The Irish government is failing to take the necessary steps to ensure that their citizen facing a death sentence receives a fair trial in Florida, says the legal charity Reprieve.
Michael Fitzpatrick, whose first death sentence was overturned in June of last year, is facing a retrial in Florida – at which he still faces the threat of the death penalty. Reprieve, which is assisting Mr Fitzpatrick, has asked the Irish Government to attend a key hearing on 10 January, but they have refused to do so “due to limited resources”.
It is standard practice for government officials to provide extensive consular assistance to nationals imprisoned abroad, including attending hearings and trials to ensure that minimum standards are upheld.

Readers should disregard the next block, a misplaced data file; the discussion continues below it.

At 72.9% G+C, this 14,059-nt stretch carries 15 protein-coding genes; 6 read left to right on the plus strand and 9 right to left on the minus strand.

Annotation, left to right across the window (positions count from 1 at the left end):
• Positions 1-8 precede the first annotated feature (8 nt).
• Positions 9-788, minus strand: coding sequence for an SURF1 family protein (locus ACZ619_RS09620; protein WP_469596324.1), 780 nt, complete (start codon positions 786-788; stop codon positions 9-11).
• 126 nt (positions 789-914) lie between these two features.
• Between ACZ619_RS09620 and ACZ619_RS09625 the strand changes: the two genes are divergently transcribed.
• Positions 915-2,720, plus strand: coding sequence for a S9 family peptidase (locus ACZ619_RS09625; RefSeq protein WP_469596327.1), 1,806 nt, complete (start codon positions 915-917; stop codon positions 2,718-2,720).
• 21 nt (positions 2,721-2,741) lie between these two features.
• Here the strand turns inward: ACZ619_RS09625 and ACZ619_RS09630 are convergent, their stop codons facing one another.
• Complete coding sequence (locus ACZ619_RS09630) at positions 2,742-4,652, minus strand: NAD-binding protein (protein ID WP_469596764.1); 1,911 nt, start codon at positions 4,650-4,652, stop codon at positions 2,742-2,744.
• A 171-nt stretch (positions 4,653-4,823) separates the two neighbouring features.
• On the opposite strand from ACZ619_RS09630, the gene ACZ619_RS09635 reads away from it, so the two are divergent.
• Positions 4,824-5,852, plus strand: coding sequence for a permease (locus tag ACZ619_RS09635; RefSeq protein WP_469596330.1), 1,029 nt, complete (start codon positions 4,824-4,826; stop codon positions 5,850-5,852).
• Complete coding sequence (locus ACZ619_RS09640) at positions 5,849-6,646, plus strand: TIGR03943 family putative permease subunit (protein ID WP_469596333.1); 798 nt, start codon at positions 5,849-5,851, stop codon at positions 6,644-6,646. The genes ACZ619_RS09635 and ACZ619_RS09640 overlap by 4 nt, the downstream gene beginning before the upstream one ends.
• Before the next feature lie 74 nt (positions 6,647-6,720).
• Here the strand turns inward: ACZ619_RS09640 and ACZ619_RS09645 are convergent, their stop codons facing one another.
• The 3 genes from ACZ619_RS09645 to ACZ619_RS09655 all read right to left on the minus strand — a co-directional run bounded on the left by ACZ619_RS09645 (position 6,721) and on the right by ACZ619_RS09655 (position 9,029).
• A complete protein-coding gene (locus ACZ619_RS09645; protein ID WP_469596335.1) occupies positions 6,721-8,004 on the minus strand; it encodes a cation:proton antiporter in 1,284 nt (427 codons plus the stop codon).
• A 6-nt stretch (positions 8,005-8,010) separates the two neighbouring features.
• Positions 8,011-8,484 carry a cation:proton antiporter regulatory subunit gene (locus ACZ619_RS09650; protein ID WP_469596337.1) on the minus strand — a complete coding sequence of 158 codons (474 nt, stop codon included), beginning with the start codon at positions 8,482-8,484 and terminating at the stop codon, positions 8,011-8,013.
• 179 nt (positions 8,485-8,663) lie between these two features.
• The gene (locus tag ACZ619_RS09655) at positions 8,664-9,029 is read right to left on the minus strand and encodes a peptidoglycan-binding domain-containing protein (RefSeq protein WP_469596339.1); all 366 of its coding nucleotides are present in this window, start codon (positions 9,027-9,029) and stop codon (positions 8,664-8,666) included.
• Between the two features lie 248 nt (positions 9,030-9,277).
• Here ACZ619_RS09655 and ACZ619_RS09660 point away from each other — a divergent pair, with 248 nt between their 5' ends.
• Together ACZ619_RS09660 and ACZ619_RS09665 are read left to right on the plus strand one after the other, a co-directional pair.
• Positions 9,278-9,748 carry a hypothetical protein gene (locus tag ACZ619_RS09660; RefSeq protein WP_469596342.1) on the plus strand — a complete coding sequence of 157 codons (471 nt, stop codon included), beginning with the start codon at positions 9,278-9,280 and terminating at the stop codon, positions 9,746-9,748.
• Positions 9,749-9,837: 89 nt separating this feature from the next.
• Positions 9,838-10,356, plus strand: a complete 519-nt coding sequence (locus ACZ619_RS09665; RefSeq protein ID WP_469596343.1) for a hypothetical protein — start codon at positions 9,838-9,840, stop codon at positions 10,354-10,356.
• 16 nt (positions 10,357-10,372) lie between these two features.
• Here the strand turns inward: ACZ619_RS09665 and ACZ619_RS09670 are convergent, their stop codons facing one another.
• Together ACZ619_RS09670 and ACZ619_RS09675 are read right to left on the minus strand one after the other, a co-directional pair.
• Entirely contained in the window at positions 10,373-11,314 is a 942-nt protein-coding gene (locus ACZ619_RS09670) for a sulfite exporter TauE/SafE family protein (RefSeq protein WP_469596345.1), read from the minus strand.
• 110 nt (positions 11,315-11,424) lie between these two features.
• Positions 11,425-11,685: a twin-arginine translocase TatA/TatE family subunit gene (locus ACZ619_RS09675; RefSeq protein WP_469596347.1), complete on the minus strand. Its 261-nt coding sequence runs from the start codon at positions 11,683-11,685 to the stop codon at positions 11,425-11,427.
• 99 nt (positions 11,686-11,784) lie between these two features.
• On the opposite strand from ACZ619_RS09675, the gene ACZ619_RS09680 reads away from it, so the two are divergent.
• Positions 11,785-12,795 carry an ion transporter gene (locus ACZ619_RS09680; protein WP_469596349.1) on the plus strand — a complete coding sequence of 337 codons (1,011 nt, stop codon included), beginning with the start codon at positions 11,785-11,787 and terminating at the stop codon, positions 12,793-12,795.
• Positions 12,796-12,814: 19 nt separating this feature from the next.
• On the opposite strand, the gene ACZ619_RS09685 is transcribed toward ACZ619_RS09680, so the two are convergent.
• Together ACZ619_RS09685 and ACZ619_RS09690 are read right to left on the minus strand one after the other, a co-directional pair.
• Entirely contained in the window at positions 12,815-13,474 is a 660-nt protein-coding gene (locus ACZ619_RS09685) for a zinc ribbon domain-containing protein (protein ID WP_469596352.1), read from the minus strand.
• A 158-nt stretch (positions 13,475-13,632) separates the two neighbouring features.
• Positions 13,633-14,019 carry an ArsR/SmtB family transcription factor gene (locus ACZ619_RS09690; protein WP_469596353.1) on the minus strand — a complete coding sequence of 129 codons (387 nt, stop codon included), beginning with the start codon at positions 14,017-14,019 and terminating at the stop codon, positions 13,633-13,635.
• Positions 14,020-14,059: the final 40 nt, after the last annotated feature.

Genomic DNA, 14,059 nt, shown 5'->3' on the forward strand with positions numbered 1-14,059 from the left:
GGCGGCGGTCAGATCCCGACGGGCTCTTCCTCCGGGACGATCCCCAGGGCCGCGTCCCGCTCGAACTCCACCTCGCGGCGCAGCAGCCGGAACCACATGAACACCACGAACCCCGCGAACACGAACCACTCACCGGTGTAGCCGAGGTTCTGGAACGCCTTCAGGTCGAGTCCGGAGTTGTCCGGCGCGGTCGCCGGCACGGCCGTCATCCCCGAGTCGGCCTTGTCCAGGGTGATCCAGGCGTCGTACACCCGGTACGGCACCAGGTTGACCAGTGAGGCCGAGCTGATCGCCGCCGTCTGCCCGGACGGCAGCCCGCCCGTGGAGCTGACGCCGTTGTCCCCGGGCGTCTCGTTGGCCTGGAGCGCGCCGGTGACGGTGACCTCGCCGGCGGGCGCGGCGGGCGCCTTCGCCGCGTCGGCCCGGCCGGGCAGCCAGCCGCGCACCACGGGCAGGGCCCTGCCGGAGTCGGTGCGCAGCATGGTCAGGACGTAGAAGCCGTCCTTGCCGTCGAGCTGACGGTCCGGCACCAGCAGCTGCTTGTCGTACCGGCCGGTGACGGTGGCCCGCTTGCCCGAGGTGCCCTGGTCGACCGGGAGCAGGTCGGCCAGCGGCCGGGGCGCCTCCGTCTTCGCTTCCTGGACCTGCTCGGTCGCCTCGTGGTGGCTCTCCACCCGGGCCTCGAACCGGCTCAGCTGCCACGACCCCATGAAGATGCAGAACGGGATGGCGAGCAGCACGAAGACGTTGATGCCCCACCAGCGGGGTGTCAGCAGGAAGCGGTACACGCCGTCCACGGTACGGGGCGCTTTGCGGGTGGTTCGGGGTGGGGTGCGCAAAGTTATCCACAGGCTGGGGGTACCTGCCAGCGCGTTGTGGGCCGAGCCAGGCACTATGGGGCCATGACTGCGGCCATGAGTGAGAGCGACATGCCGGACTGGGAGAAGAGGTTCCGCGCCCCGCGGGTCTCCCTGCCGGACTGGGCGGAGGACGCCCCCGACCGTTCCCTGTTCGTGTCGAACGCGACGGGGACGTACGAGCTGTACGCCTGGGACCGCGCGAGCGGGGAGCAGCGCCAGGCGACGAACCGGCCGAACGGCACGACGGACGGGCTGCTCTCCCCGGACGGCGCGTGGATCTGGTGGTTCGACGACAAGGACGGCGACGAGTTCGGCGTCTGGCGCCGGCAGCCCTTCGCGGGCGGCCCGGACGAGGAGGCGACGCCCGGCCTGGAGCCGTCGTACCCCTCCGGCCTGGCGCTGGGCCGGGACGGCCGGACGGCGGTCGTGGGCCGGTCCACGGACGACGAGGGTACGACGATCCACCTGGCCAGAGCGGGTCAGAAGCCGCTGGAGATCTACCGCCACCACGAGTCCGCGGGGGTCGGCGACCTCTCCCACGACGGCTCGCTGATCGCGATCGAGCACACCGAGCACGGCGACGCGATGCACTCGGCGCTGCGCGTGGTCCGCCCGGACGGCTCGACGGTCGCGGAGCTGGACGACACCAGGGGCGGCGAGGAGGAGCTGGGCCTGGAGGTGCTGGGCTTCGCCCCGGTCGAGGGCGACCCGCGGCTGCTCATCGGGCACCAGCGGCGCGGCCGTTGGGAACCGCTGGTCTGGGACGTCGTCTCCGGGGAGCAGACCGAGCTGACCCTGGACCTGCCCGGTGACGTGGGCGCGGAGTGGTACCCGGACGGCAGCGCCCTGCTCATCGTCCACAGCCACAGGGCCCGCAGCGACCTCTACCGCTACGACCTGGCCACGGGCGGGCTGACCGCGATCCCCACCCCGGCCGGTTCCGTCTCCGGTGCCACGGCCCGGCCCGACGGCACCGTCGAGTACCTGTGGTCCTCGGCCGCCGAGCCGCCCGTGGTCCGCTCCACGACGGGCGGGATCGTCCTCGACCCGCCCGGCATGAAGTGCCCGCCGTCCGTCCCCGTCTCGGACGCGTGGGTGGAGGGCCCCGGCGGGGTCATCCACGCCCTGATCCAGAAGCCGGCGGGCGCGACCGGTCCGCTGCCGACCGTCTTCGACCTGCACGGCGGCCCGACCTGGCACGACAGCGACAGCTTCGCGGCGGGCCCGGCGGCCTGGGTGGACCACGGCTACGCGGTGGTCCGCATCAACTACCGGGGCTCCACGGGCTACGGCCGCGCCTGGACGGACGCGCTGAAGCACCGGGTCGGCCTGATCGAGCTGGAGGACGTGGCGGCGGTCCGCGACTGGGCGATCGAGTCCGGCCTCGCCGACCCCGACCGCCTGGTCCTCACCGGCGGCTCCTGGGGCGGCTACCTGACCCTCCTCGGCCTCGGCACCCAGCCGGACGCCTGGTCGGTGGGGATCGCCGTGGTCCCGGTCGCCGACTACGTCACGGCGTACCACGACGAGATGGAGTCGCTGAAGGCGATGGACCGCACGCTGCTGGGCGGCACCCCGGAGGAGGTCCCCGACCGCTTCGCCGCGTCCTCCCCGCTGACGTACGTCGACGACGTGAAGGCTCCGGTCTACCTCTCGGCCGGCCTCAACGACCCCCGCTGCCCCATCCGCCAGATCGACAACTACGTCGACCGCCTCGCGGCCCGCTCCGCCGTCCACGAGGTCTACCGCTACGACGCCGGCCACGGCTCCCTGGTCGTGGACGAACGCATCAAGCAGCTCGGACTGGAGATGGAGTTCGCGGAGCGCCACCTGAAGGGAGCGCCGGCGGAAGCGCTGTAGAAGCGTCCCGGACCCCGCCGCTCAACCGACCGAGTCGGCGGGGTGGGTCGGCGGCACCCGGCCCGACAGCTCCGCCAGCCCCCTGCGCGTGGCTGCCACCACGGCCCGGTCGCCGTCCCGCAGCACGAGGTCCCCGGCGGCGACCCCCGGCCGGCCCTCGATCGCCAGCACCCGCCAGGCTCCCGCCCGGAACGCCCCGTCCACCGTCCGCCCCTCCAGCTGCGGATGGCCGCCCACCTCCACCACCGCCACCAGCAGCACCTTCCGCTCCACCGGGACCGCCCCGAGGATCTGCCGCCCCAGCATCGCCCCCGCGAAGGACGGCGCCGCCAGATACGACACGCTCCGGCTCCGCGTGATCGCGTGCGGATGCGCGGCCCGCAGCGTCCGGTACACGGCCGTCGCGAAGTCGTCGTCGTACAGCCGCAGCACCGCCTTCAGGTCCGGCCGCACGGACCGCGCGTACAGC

At his first trial, Michael Fitzpatrick's defence counsel failed to present evidence of his innocence or to challenge the forensic evidence introduced by the prosecution.
Convicted and sentenced to death in 2001 for the murder of Laura Romines, Michael Fitzpatrick has always maintained his innocence. There was only circumstantial evidence against him, another man’s DNA was found under Romines’ fingernails and Laura told a paramedic at the scene that she was attacked by another man named Steve.
Maya Foa, Director of the Death Penalty team at Reprieve, said: “Michael has already spent more than ten years on death row because of a horrifically unfair first trial. The Irish government could step in to ensure that history does not repeat itself and yet they are refusing to do even the bare minimum. They must do more to help Michael, and they must start by attending Friday’s hearing.”